Decided to try this restaurant out with my lady for our 4th anniversary. Needless to say, I couldn't have picked better.
The establishment itself is small, but cozy. Dimly lit dining area, candles, etc, but I could have used a bit more German decor. Ordered an Okocim Baltic Porter for my meal, and the waiter kindly poured it into a large, unbranded chalice. Had the bratwurst as an appetizer--quite good (the whole grain mustard is fantastic!). For my meal, I ordered the pork tenderloin, which was served on a bed of sauerkraut, mashed potatoes, and some sort of honey glaze, and topped with thin-cut onion rings. Comfort food at its best. Not only was this meal comforting, it was delicious! My girlfriend's fish fillet was excellent as well.
On to the beer menu: ~4 taps of German lagers and ales and probably 20 different bottles. A few Okocim selections, as well as Ayinger, Einbecker, and Uerige. I had the Reissdorf Kölsch as an apertif, which went well with the thick chocolate torte for dessert.
Service was excellent, even as the restaurant became more crowded. Although the food is a little on the pricey side ($16-20 per entree), I almost want to call the prices "reasonable" because the food is that damn good. I'd gladly revisit this place again.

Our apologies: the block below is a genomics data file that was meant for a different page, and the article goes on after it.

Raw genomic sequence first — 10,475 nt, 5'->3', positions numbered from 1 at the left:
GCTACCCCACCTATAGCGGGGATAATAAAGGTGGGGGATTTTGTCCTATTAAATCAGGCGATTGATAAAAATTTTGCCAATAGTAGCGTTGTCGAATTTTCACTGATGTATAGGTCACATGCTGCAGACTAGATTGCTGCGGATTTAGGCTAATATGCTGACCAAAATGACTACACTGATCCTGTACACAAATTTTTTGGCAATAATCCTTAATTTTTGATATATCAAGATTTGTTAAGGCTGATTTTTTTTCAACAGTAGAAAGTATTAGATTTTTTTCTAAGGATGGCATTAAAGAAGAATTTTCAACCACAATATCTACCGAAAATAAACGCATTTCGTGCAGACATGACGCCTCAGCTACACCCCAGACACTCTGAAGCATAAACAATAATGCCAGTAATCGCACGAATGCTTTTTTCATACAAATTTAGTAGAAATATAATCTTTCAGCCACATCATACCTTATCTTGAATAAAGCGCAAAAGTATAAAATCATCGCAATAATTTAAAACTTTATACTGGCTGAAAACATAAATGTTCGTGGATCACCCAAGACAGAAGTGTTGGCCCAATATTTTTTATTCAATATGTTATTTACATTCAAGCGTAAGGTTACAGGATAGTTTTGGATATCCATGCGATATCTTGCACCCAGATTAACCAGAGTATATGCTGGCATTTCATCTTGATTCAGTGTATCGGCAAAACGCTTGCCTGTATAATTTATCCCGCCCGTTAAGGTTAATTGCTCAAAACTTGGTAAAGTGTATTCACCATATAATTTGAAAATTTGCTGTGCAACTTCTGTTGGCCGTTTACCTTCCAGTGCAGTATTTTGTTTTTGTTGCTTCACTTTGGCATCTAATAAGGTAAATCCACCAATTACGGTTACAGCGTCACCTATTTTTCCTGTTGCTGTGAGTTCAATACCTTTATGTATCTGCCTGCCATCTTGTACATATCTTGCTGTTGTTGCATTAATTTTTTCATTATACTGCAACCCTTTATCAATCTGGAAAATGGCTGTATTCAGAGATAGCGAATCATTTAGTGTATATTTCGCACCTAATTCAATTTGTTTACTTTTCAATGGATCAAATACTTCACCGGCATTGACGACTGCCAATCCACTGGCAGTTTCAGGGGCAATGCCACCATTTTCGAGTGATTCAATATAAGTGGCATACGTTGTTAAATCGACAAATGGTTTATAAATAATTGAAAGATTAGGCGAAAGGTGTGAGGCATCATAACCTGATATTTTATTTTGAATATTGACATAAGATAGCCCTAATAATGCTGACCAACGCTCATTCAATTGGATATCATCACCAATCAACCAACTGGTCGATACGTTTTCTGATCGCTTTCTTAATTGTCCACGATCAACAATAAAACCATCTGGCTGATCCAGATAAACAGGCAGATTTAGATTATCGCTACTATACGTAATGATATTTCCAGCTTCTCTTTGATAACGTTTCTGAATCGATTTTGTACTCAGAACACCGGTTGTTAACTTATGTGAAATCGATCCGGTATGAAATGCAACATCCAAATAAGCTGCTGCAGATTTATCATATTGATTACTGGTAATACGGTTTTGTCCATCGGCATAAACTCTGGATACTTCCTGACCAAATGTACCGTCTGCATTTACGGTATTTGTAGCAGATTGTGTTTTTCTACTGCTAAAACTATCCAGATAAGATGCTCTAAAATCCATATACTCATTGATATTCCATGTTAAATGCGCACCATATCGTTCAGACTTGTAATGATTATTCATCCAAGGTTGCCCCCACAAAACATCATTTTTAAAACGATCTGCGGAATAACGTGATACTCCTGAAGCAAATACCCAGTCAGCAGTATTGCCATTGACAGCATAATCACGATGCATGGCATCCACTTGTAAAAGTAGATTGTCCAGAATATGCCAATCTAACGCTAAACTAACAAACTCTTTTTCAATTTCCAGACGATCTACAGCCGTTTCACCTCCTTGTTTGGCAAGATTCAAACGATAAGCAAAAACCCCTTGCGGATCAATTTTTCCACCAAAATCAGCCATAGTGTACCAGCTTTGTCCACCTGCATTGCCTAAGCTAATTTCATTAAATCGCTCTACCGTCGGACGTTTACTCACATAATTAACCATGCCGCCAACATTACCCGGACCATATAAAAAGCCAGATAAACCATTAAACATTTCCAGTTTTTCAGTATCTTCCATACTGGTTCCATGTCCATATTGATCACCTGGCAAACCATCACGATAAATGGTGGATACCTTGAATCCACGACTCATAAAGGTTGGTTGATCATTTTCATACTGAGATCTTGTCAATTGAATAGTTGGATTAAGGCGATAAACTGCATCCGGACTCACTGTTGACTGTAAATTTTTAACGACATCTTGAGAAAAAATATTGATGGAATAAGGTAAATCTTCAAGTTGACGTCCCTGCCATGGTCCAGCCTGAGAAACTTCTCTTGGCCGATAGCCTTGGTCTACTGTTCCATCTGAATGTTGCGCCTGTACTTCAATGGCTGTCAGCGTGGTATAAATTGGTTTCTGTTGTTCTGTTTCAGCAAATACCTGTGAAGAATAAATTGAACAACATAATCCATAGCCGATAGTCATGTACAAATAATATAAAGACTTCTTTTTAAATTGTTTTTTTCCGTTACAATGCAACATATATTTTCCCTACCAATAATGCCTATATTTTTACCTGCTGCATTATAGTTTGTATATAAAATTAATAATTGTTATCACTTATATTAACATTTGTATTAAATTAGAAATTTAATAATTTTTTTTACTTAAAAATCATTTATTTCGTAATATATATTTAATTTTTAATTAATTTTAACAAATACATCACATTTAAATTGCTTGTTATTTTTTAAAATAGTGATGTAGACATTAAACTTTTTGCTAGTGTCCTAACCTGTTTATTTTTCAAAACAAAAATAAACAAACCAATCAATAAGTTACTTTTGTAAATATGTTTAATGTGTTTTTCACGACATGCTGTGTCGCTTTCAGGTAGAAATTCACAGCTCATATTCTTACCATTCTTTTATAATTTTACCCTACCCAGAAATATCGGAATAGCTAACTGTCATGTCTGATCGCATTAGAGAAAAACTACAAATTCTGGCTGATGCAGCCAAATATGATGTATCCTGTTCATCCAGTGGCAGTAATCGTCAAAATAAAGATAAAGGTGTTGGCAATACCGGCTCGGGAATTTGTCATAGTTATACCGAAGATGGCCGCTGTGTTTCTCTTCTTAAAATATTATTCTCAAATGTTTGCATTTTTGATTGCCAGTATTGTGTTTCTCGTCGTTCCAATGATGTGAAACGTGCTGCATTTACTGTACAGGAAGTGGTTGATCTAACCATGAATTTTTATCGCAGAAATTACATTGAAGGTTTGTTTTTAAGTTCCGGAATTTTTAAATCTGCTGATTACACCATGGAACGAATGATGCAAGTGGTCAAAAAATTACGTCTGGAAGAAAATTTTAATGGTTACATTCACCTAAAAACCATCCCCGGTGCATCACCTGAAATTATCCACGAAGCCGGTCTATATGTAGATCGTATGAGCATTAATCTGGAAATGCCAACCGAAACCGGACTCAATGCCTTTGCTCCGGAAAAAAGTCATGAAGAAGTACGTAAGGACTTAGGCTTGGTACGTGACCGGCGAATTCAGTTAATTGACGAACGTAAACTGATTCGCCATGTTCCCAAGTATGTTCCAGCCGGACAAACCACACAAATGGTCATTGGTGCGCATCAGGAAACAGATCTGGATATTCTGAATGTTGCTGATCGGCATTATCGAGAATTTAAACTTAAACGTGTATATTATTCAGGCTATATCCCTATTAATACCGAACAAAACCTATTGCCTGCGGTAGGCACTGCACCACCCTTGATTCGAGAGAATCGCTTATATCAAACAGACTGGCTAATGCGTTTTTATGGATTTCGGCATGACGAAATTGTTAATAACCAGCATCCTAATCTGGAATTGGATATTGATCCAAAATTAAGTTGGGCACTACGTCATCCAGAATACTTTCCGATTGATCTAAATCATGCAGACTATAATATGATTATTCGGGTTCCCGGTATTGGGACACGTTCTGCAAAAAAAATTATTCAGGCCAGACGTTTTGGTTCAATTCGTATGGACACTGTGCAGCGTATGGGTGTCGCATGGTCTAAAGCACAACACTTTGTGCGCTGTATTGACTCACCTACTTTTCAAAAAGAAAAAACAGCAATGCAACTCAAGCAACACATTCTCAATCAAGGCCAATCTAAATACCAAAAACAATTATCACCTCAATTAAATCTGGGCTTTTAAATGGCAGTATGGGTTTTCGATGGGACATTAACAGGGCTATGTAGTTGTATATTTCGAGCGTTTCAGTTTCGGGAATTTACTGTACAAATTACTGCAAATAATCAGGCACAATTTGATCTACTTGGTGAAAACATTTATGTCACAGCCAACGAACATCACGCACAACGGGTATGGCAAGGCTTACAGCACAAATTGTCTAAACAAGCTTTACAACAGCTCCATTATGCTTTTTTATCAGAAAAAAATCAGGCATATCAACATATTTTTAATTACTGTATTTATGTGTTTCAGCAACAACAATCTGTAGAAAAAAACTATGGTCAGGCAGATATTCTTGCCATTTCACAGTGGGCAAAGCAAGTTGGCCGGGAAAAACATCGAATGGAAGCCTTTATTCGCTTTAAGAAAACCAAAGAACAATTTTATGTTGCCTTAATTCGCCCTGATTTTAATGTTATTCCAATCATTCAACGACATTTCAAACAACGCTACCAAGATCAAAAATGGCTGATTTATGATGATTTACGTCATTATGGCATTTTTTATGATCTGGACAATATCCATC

note: More of a "restaurant with a bar" than a "beer bar", but I felt the excellent German/E.European selection more than warranted a listing.
atmosphere: Located in/near downtown Raleigh, the restaurant sits next to an independent grocery store in a renovated railroad-warehouse district called Seaboard Station. The interior is very nice, certainly on the semi-formal side, but that doesn't preclude a small, cozy feeling. About 10 or so seats at the bar. Porch seating is also available. Reservations are probably a good idea.
quality: glassware is appropriate, and some beers are paired with specific logo glasses
service: quick, informative...pretty much the standard you'd expect from any nice restaurant
selection: There are usually 4 rotating taps and a selection of 17 bottles, all German or Eastern European craft beers that you'd be hard pressed to find at any other restaurant in the area, at least all in the same place. I've had a few Heller-Trum rauchbiers (including the helles on draft, though I just missed the Fastenbier) and various doppelbocks. A current beer list is available on the restaurant website.
food: I've eaten here on two occasions and have been very, very impressed. Most recently was the schnitzel, served with a fabulous dill cucumber salad, Austrian potato salad, and lingonberry sauce. The menu does rotate, so check online for the current selections.